After the big global rally after the pathetic ISM manufacturing number, we have to wonder whether the globe is rooting against us. Why else would markets cheer the fact that the Institute for Supply Management saw factory activity in May fall to 49.0 from 50.7 in April, short of expectations for 50.7 and the worst reading in four years? Well simply because that means the chance of Fed tapering off of bond purchases may not happen as quickly as some feared. That is good news for the rest of the globe that has benefited from the U.S. policy, or maybe it is because it just does not make them look as bad.
For oil though, despite the tipper taper rally parade the market still has to overcome the fact that supply in the U.S. is overwhelming. Brent crude, though, is a bit more delicate and led the rally higher especially after a Bloomberg report that Nexen reported an equipment failure at the Buzzard oil field in the North Sea.
Of course the Midwest refining nightmares continue. If it isn't the fact that the BP Whiting refinery continues in perpetual maintenance you have that Pesky Exxon Mobil Refinery. Dow Jones reported that "Chicago's leading gasoline traded, conventional-gasoline blendstock, or CBOB, surged again on Monday as relatively thin refiner buying interest continued to be met by extremely thin selling. CBOB traded as a 1st- and 2nd-cycle package deal at premiums of 50 cents and 55 cents a gallon to July Nymex RBOB futures, which, a Midwest-based broker said, translated to an assessment of 75 cents above Nymex for prompt 1st-cycle delivery only. First-cycle June buyers were last quoted at a premium of 80 cents to July Nymex. Chicago's incremental spot supply has been tight for months since maintenance at two regional refineries has cut production rates. BP's Whiting Refinery upgrade project in Indiana is nearing completion. The tie-in work necessitated shutting the plant's largest crude unit in November, tightening supply ever since. Exxon Mobil Corp.'s Joliet Refinery in Illinois has been conducting planned, plant-wide turnaround maintenance since mid-April and hasn't provided an estimate for completion.”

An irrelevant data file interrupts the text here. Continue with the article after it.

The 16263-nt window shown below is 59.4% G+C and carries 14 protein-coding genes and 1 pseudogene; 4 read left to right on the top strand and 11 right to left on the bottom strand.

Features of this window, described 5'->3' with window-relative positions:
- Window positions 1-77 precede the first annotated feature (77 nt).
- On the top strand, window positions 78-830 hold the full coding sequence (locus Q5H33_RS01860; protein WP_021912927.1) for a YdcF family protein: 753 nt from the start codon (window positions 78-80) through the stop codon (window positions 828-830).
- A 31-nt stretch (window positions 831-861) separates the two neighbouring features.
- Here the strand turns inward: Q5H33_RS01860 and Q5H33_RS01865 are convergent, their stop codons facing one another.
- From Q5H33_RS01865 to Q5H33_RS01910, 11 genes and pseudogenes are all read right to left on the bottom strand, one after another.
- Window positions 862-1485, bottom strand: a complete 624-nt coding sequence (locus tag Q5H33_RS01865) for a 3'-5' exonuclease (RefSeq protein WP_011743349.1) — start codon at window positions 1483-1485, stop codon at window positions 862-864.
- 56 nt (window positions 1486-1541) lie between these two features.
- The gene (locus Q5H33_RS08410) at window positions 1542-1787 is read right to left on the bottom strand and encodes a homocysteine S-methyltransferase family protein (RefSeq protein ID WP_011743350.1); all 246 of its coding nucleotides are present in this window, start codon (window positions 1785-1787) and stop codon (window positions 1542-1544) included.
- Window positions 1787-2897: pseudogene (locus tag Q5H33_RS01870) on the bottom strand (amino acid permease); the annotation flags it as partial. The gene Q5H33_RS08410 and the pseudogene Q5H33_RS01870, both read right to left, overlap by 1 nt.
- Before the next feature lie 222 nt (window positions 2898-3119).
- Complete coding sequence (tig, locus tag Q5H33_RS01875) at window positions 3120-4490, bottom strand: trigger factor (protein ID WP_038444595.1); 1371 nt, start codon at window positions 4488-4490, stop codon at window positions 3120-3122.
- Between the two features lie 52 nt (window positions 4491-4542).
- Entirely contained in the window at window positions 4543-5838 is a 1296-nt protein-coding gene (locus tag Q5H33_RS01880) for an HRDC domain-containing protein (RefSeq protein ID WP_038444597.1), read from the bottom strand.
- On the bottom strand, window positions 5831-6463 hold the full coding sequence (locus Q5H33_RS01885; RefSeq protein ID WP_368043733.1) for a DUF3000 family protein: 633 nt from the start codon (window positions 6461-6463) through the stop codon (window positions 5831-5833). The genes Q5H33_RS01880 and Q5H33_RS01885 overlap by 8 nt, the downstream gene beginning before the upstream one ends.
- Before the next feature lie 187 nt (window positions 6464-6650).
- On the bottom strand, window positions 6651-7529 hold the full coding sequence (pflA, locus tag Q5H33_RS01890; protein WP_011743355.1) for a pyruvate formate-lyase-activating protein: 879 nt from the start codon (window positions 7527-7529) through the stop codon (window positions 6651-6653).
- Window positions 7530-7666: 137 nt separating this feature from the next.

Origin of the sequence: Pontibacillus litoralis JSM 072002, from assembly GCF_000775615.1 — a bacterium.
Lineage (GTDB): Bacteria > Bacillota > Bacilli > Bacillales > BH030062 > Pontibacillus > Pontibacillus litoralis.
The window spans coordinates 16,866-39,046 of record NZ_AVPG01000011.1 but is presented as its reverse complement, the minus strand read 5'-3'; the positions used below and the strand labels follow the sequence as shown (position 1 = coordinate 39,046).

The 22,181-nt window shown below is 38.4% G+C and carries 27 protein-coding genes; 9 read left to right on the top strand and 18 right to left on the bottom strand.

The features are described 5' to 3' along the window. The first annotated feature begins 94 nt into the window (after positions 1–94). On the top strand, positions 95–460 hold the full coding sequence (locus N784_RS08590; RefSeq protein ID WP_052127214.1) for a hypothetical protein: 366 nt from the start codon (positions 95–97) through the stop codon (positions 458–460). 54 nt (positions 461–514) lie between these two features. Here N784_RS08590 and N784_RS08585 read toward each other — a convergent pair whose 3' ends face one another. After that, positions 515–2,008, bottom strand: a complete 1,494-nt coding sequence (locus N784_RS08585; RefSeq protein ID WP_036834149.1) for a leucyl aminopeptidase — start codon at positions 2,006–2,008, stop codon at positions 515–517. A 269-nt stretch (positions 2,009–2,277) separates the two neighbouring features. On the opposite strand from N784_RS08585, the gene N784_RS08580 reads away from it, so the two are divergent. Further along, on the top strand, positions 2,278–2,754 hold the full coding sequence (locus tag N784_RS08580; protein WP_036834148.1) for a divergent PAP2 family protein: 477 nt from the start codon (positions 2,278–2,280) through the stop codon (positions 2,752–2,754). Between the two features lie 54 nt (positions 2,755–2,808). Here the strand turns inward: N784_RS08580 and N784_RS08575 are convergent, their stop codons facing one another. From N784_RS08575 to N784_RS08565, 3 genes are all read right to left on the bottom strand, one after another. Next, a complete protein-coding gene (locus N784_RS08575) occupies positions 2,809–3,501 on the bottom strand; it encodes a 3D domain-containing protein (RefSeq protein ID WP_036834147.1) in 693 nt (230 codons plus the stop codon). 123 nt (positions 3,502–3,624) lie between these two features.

These problems continue to keep the national average for gasoline higher.
Ethanol had a wild ride. Wet and soggy conditions had grains rally hard. The market rallied on the planting woes and is pulling back a bit on the fact that the USDA reported that the planting of the U.S. corn crop was 91% complete, up from 86% a week earlier and that 63% of the corn crop was in good-to-excellent condition. There are 8.55 million acres of corn still unplanted. The soybean crop was 57% planted as of Sunday up from 44% a week earlier well behind the 74% average. There are 8.55 million acres of corn still unplanted as of Sunday .
Oil also has to watch the weather in the Gulf of Mexico. The National Hurricane Center reports that a storm there has a 30% chance of becoming a tropical cyclone.